Strength and weaknesses:
This study captures changes that may have occurred in substance use patterns corresponding to evolving variation in policies governing opioid prescribing practices and legalization of marijuana across the US. Recent changes in availability of methamphetamine may also be reflected in the study’s findings. Its large sample size, use of standardized instruments, and diverse racial/ethnic subpopulation are additional strengths. The study is limited by its use of only 7 clinical sites across the US which may not reflect significant variation in substance use within each region. Additionally, the use of self-reported measures may underestimate amount of substance use. The sample of PWH in medical care may not generalize to PWH not in care or undiagnosed.
IDU and non-IDU drug and alcohol use are potent risk factors for HIV acquisition. Similarly, substance use disorders are overrepresented among PWH. The federal plan to end the HIV epidemic relies on concentrating resources on those counties across the US carrying the highest burden of HIV. Understanding behaviors associated with HIV, including current patterns of substance use at a local level, enables the most effective application of these resources.
Between 2018 and 2020, this study recruited 565 men who have sex with men who were receiving HIV primary care at Taipei City Hospital and examined associations among depression, with and without antidepressant treatment, adherence to antiretroviral medications, and health-related quality of life (HRQOL). Fourteen percent of the total sample were classified as depressed. Depressed persons with HIV (PWH) were significantly more likely to be nonadherent to treatment compared to nondepressed participants (22% vs 11%). In depressed PWH who were treated with antidepressant medication, there was no difference in adherence compared to nondepressed PWH. Similarly, depression in PWH was significantly associated with poorer physical, psychological, social, and environmental quality of life compared to nondepressed participants. Those depressed PWH who were treated with antidepressant medication had better HRQOL compared to depressed PWH who were not treated.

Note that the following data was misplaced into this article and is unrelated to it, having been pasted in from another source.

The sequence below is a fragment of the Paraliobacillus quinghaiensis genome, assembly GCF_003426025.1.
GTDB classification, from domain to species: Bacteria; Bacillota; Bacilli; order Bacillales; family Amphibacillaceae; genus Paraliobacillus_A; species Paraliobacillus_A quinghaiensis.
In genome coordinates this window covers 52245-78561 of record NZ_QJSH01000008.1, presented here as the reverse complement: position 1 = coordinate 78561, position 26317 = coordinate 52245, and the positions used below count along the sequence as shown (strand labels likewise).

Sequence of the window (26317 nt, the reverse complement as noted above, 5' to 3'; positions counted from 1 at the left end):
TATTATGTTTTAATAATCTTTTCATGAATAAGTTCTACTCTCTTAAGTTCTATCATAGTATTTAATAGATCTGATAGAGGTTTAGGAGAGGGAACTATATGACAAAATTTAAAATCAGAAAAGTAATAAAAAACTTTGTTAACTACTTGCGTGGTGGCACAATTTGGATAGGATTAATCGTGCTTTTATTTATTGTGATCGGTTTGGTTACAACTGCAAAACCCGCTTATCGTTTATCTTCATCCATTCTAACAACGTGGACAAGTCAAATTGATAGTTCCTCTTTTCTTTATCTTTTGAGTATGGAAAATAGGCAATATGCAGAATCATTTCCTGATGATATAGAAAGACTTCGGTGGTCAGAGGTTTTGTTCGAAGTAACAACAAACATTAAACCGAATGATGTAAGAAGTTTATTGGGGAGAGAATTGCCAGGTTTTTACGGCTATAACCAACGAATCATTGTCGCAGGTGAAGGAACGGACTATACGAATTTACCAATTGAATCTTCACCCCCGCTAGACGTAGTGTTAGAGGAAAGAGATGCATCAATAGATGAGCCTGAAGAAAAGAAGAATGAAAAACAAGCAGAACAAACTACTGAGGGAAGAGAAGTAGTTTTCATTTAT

Strength and weaknesses:
This study included a measure of HRQOL, which has become an additional component of the World Health Organization’s goal to achieve viral suppression for the large majority of PWH. The study used a standardized instrument to measure adherence to antiretroviral medication. A culture-specific version of the World Health Organization Quality of Life questionnaire was used to assess HRQOL. The sample size used was relatively large. This study’s cross-sectional design limits interpretation of causality between depression, treatment adherence and HRQOL. The use of a self-reported measure of adherence introduces a social desirability bias. Findings may not be generalizable to PWH from non-MSM transmission categories, PWH not receiving care at a large, hospital-based treatment center, or to other countries.
Findings in this study are consistent with previous research that has demonstrated elevated rates of depression in PWH and an association among depression, antiretroviral nonadherence and poor psychosocial functioning. The study strengthens the growing recognition that HIV comprises a syndemic of interacting factors including mental health. Through its inclusion of a patient-centered, quality of life dimension, this study expands the existing emphasis on the population-level goal to end the HIV global pandemic and to improve patient survival.